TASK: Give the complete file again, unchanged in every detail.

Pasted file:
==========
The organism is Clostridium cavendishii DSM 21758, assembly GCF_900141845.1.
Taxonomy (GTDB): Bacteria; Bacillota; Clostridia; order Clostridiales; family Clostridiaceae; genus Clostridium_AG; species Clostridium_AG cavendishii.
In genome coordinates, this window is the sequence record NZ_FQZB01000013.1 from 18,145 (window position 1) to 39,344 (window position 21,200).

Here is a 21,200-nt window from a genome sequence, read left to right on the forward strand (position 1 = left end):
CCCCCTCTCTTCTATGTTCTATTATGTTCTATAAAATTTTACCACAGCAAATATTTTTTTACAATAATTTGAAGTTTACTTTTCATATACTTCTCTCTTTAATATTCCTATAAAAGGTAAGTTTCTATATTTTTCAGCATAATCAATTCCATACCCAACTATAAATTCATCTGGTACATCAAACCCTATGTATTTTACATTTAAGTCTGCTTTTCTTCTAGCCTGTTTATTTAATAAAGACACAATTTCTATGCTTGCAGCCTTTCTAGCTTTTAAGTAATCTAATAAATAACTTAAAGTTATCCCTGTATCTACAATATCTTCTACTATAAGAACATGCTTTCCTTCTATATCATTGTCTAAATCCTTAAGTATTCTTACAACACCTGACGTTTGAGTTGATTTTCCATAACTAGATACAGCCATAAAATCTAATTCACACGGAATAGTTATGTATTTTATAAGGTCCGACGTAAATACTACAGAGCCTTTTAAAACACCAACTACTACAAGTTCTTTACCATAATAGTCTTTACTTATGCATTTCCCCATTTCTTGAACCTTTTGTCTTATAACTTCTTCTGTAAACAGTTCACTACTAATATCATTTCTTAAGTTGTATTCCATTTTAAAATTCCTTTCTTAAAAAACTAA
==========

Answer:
The organism is Clostridium cavendishii DSM 21758, assembly GCF_900141845.1.
Taxonomy (GTDB): Bacteria; Bacillota; Clostridia; order Clostridiales; family Clostridiaceae; genus Clostridium_AG; species Clostridium_AG cavendishii.
In genome coordinates, this window is the sequence record NZ_FQZB01000013.1 from 18,145 (window position 1) to 39,344 (window position 21,200).

Here is a 21,200-nt window from a genome sequence, read left to right on the forward strand (position 1 = left end):
CCCCCTCTCTTCTATGTTCTATTATGTTCTATAAAATTTTACCACAGCAAATATTTTTTTACAATAATTTGAAGTTTACTTTTCATATACTTCTCTCTTTAATATTCCTATAAAAGGTAAGTTTCTATATTTTTCAGCATAATCAATTCCATACCCAACTATAAATTCATCTGGTACATCAAACCCTATGTATTTTACATTTAAGTCTGCTTTTCTTCTAGCCTGTTTATTTAATAAAGACACAATTTCTATGCTTGCAGCCTTTCTAGCTTTTAAGTAATCTAATAAATAACTTAAAGTTATCCCTGTATCTACAATATCTTCTACTATAAGAACATGCTTTCCTTCTATATCATTGTCTAAATCCTTAAGTATTCTTACAACACCTGACGTTTGAGTTGATTTTCCATAACTAGATACAGCCATAAAATCTAATTCACACGGAATAGTTATGTATTTTATAAGGTCCGACGTAAATACTACAGAGCCTTTTAAAACACCAACTACTACAAGTTCTTTACCATAATAGTCTTTACTTATGCATTTCCCCATTTCTTGAACCTTTTGTCTTATAACTTCTTCTGTAAACAGTTCACTACTAATATCATTTCTTAAGTTGTATTCCATTTTAAAATTCCTTTCTTAAAAAACTAA